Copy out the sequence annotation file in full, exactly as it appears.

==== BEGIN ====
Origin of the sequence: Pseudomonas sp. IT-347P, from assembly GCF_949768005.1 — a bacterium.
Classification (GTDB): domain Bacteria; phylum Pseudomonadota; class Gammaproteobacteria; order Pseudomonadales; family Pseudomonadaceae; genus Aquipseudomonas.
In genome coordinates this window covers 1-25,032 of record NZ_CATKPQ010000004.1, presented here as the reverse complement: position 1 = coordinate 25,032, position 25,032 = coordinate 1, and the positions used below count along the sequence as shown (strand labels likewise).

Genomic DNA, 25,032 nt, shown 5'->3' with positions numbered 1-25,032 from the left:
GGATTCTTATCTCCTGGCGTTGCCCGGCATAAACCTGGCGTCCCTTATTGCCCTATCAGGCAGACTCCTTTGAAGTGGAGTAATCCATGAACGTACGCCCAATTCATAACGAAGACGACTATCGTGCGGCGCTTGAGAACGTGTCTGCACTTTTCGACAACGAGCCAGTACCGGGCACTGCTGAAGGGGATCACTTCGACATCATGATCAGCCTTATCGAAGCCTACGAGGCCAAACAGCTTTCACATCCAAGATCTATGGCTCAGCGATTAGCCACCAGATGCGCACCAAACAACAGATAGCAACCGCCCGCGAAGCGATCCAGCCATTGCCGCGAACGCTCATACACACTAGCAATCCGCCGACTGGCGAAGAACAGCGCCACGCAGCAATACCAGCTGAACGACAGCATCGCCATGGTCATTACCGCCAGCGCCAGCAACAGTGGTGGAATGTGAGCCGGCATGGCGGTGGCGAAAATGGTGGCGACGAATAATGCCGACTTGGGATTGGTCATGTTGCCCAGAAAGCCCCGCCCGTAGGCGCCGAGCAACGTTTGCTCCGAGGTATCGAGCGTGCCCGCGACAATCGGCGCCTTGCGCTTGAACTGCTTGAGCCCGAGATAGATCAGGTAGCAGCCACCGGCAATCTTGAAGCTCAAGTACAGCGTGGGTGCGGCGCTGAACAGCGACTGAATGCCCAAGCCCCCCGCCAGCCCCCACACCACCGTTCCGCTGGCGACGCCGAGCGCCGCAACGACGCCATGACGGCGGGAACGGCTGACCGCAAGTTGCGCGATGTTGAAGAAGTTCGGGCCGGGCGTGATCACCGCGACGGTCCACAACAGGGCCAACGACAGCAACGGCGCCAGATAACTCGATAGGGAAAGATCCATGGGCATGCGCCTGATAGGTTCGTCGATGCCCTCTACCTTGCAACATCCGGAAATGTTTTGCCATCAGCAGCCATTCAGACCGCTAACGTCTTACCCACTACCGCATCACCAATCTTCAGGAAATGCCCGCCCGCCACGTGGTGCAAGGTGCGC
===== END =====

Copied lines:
Origin of the sequence: Pseudomonas sp. IT-347P, from assembly GCF_949768005.1 — a bacterium.
Classification (GTDB): domain Bacteria; phylum Pseudomonadota; class Gammaproteobacteria; order Pseudomonadales; family Pseudomonadaceae; genus Aquipseudomonas.
In genome coordinates this window covers 1-25,032 of record NZ_CATKPQ010000004.1, presented here as the reverse complement: position 1 = coordinate 25,032, position 25,032 = coordinate 1, and the positions used below count along the sequence as shown (strand labels likewise).

Genomic DNA, 25,032 nt, shown 5'->3' with positions numbered 1-25,032 from the left:
GGATTCTTATCTCCTGGCGTTGCCCGGCATAAACCTGGCGTCCCTTATTGCCCTATCAGGCAGACTCCTTTGAAGTGGAGTAATCCATGAACGTACGCCCAATTCATAACGAAGACGACTATCGTGCGGCGCTTGAGAACGTGTCTGCACTTTTCGACAACGAGCCAGTACCGGGCACTGCTGAAGGGGATCACTTCGACATCATGATCAGCCTTATCGAAGCCTACGAGGCCAAACAGCTTTCACATCCAAGATCTATGGCTCAGCGATTAGCCACCAGATGCGCACCAAACAACAGATAGCAACCGCCCGCGAAGCGATCCAGCCATTGCCGCGAACGCTCATACACACTAGCAATCCGCCGACTGGCGAAGAACAGCGCCACGCAGCAATACCAGCTGAACGACAGCATCGCCATGGTCATTACCGCCAGCGCCAGCAACAGTGGTGGAATGTGAGCCGGCATGGCGGTGGCGAAAATGGTGGCGACGAATAATGCCGACTTGGGATTGGTCATGTTGCCCAGAAAGCCCCGCCCGTAGGCGCCGAGCAACGTTTGCTCCGAGGTATCGAGCGTGCCCGCGACAATCGGCGCCTTGCGCTTGAACTGCTTGAGCCCGAGATAGATCAGGTAGCAGCCACCGGCAATCTTGAAGCTCAAGTACAGCGTGGGTGCGGCGCTGAACAGCGACTGAATGCCCAAGCCCCCCGCCAGCCCCCACACCACCGTTCCGCTGGCGACGCCGAGCGCCGCAACGACGCCATGACGGCGGGAACGGCTGACCGCAAGTTGCGCGATGTTGAAGAAGTTCGGGCCGGGCGTGATCACCGCGACGGTCCACAACAGGGCCAACGACAGCAACGGCGCCAGATAACTCGATAGGGAAAGATCCATGGGCATGCGCCTGATAGGTTCGTCGATGCCCTCTACCTTGCAACATCCGGAAATGTTTTGCCATCAGCAGCCATTCAGACCGCTAACGTCTTACCCACTACCGCATCACCAATCTTCAGGAAATGCCCGCCCGCCACGTGGTGCAAGGTGCGC